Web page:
Pediatric asthma is the most common serious chronic disease in infants and children. This noncommunicable disease affects 11.1 to 11.6% of the children worldwide. It is a chronic inflammatory disease of the airways in the lungs, marked by attacks of spasm in the bronchi, causing difficulty in breathing. Due to there is no permanent solution to treat or cure childhood asthma, symptoms can just be controlled with the right treatment plan. For punctual asthma attacks, quick-relief or "rescue" medications are indicated (e.g. salbutamol). These drugs, called "short-acting bronchodilators," immediately relieve asthma symptoms that last for four to six hours. However, these medications do not prevent the symptoms from reappearing. Therefore, patients with recurrent episodes of asthma should take long-term control medication, such as inhaled corticosteroid on a daily basis. Inhalation of a corticosteroid will not be very effective in pediatrics, due to their breathing patterns and it is difficult to verify the inhalations in pediatrics. Hence, alternative medications such as omalizumab are injectable for pediatric asthma treatment. This drug targets asthma meditating key protein immunoglobulin E and removes it from free circulation in the body. Omalizumab is usually given by hypodermic injection under the skin for every two to four weeks. This hypodermic needle based delivery is known to cause pain, often children get fever due to the pain associated with hypodermic needle injection. Additionally, hypodermic injection is susceptible to human error, infection and dosage error. Hence, there is an immense demand for finding new alternative drug delivery method.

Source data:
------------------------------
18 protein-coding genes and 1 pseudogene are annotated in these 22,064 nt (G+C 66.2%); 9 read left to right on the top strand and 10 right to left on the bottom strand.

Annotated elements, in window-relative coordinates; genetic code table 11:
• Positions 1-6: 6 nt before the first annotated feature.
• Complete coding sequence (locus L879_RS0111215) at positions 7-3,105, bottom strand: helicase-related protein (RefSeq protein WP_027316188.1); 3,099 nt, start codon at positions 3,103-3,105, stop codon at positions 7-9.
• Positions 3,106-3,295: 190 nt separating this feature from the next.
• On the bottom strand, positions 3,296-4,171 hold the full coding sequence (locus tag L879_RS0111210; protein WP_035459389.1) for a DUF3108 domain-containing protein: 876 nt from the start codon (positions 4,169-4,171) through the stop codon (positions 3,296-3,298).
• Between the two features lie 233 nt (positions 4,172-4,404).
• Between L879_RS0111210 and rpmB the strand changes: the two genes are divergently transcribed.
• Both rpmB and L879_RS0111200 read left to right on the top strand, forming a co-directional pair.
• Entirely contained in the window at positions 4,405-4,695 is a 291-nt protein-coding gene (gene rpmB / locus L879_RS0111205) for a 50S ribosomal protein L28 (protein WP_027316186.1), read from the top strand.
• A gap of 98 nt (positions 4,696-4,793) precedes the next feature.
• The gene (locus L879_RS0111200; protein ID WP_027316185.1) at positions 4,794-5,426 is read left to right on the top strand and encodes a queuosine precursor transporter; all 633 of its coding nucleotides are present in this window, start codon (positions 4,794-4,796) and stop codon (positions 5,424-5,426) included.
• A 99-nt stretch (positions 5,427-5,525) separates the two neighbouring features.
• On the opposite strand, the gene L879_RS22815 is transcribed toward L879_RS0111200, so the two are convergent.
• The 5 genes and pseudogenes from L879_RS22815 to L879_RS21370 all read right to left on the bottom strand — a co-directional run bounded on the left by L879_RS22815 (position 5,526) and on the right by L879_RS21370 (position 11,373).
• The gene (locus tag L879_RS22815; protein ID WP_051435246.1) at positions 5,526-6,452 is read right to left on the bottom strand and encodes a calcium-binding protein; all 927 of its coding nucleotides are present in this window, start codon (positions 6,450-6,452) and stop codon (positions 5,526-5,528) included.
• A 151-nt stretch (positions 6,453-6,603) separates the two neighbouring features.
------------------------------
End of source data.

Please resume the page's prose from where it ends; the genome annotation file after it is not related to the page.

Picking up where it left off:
University of Oviedo